Slide 1: INDIAN CULTURE VIII-A Slide 2: TREASURE
CULTURE ENTER Slide 3: OUTLINE Introduction
Clothes OF THE PRESENTATION Slide 4: It is impossible not to be astonished by India. Nowhere on Earth does humanity present itself in such a dizzying, creative burst of cultures and religions, races and tongues. Every aspect of the country presents itself on a massive, exaggerated scale, worthy in comparison only to the superlative mountains that overshadow it. Perhaps the only thing more difficult than to be indifferent to India would be to describe or understand India completely. INTRODUCTION Slide 5: India is the birth place of four of the world's major religious traditions; namely Hinduism, Jainism, Buddhism and Sikhism. Throughout its history, religion has been an important part of the country's culture. Religious diversity and religious tolerance are both established in the country by law and custom. A vast majority of Indians associate themselves with a religion. RELIGION Slide 6: English enjoys associate status but the most important language for national, political, and commercial communication is Hindi the national language and primary tongue of 30% of the people ,Bengali, Telugu, Marathi, Tamil, Urdu, Gujarati, Malayalam, Kannada, Oriya, Punjabi, Assamese, Kashmiri, Sindhi, Sanskrit, Hindustani (a popular variant of Hindi/Urdu spoken widely throughout northern India).
NOTE: 24 languages each spoken by a million or more persons. LANGUAGES Slide 7: MUSIC Music has always occupied a central place in the imagination of Indians. The range of musical phenomenon in India, and indeed the rest of South Asia, extends from simple melodies, commonly encountered among hill tribes, to what is one of the most well- developed "systems" of classical music in the world. Indian music can be described as having been inaugurated with the chanting of Vedic hymns. Slide 8: ART Slide 9: Indian Art is the art produced on the Indian subcontinent from about the 3rd millennium BC to modern times. To viewers schooled in the Western tradition, Indian art may seem overly ornate and sensuous; appreciation of its refinement comes only gradually, as a rule. Voluptuous feeling is given unusually free expression in Indian culture. A strong sense of design is also characteristic of Indian art and can be observed in its modern as well as in its traditional forms.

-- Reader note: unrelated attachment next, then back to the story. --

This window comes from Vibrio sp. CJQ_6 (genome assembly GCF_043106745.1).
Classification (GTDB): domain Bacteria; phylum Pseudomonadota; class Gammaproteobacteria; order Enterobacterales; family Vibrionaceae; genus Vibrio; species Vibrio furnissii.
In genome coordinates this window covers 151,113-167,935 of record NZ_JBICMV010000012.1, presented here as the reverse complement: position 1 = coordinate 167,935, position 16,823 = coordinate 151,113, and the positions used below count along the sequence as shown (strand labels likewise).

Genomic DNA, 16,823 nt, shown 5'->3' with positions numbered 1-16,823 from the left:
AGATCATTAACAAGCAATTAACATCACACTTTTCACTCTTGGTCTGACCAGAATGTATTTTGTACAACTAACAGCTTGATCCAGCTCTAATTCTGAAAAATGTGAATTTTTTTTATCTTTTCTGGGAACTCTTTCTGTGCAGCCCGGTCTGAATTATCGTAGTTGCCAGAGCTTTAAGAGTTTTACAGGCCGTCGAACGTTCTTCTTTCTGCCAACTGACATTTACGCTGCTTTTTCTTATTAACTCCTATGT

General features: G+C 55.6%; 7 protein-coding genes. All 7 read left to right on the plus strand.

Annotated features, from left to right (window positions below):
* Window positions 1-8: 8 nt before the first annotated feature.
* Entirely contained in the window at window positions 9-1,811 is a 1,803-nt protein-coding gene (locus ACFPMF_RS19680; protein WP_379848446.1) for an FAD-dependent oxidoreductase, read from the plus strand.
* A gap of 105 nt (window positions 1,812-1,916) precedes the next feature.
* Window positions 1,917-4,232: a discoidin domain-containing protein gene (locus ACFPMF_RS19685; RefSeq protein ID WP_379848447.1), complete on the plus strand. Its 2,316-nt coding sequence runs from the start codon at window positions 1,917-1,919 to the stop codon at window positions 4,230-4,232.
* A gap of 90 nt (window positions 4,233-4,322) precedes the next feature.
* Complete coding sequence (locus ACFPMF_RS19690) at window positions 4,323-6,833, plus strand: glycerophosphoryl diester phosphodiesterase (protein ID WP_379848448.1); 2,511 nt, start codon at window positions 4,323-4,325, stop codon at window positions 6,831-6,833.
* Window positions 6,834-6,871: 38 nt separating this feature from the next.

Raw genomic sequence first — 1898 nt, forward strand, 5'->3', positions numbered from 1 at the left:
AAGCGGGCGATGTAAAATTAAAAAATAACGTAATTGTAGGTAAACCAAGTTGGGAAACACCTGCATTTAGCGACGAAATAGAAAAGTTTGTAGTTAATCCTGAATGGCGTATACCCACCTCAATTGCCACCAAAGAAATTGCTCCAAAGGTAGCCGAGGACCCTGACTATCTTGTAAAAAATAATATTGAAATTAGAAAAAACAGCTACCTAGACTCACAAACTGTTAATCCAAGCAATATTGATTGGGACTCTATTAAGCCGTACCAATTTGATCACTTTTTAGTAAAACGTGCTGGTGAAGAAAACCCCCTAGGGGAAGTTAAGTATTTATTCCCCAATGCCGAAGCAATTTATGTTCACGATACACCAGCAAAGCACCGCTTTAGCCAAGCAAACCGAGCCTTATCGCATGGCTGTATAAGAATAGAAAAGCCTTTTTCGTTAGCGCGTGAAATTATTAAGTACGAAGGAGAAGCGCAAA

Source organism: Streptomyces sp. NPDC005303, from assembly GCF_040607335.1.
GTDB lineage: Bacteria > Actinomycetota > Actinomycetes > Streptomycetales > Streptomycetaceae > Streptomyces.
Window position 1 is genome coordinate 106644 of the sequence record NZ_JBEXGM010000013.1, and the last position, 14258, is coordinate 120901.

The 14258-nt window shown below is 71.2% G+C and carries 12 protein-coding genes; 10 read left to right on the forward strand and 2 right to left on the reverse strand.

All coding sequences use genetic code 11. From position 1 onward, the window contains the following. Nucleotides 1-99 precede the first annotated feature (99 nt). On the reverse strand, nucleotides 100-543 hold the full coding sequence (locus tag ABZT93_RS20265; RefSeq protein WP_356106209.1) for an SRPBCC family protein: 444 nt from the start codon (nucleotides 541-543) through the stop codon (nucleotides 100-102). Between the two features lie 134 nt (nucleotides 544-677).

The vast scope of the art of India intertwines with the cultural history, religions and philosophies which place art production and patronage in social and cultural contexts.
Indian art can be classified into specific periods each reflecting particular religious, political and cultural developments.
Ancient period (3500 BCE-1200 CE)
Islamic ascendancy (1192-1757)
Colonial period (1757–1947)
Independence and the postcolonial period (Post-1947) Slide 10: FESTIVALS Slide 11: India, in the past, witnessed successive waves of migration from various foreign forces like the Persians, Arabs, British and Turks. Though, with time, all of them retreated, they left behind their indelible mark which is still reflected in the culture and traditions of India. From one state to another, there is huge variation in the language, attire, beliefs and other demographic aspects of the denizens that it is simply mind-boggling.